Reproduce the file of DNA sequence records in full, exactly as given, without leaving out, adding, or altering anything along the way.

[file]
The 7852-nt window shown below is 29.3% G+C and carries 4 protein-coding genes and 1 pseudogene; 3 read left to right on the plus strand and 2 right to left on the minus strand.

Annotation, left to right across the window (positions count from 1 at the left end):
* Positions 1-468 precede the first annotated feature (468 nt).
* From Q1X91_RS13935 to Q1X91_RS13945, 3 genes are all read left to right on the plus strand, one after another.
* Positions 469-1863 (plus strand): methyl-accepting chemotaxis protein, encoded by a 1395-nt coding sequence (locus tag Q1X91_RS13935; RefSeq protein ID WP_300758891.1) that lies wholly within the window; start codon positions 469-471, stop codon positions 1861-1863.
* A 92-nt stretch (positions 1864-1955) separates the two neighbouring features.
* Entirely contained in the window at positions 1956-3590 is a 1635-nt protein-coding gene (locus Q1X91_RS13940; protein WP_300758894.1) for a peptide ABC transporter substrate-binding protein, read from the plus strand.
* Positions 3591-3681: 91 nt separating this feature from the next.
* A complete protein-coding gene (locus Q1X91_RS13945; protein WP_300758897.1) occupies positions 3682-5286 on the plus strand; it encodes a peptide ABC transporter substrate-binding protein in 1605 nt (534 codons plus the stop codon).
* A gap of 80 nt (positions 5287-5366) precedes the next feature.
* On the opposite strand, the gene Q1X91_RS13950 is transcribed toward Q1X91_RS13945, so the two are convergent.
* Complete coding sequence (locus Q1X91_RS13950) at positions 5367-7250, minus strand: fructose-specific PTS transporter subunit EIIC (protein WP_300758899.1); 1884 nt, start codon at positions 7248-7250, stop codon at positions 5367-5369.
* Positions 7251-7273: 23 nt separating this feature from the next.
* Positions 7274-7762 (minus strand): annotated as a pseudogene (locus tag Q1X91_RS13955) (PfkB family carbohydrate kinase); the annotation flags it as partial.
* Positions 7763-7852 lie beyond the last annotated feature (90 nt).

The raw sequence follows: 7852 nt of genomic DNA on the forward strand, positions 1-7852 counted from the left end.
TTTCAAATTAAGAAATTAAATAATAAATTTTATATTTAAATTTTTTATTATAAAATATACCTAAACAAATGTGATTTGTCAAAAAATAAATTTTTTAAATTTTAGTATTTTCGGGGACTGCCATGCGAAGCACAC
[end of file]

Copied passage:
The 7852-nt window shown below is 29.3% G+C and carries 4 protein-coding genes and 1 pseudogene; 3 read left to right on the plus strand and 2 right to left on the minus strand.

Annotation, left to right across the window (positions count from 1 at the left end):
* Positions 1-468 precede the first annotated feature (468 nt).
* From Q1X91_RS13935 to Q1X91_RS13945, 3 genes are all read left to right on the plus strand, one after another.
* Positions 469-1863 (plus strand): methyl-accepting chemotaxis protein, encoded by a 1395-nt coding sequence (locus tag Q1X91_RS13935; RefSeq protein ID WP_300758891.1) that lies wholly within the window; start codon positions 469-471, stop codon positions 1861-1863.
* A 92-nt stretch (positions 1864-1955) separates the two neighbouring features.
* Entirely contained in the window at positions 1956-3590 is a 1635-nt protein-coding gene (locus Q1X91_RS13940; protein WP_300758894.1) for a peptide ABC transporter substrate-binding protein, read from the plus strand.
* Positions 3591-3681: 91 nt separating this feature from the next.
* A complete protein-coding gene (locus Q1X91_RS13945; protein WP_300758897.1) occupies positions 3682-5286 on the plus strand; it encodes a peptide ABC transporter substrate-binding protein in 1605 nt (534 codons plus the stop codon).
* A gap of 80 nt (positions 5287-5366) precedes the next feature.
* On the opposite strand, the gene Q1X91_RS13950 is transcribed toward Q1X91_RS13945, so the two are convergent.
* Complete coding sequence (locus Q1X91_RS13950) at positions 5367-7250, minus strand: fructose-specific PTS transporter subunit EIIC (protein WP_300758899.1); 1884 nt, start codon at positions 7248-7250, stop codon at positions 5367-5369.
* Positions 7251-7273: 23 nt separating this feature from the next.
* Positions 7274-7762 (minus strand): annotated as a pseudogene (locus tag Q1X91_RS13955) (PfkB family carbohydrate kinase); the annotation flags it as partial.
* Positions 7763-7852 lie beyond the last annotated feature (90 nt).

The raw sequence follows: 7852 nt of genomic DNA on the forward strand, positions 1-7852 counted from the left end.
TTTCAAATTAAGAAATTAAATAATAAATTTTATATTTAAATTTTTTATTATAAAATATACCTAAACAAATGTGATTTGTCAAAAAATAAATTTTTTAAATTTTAGTATTTTCGGGGACTGCCATGCGAAGCACAC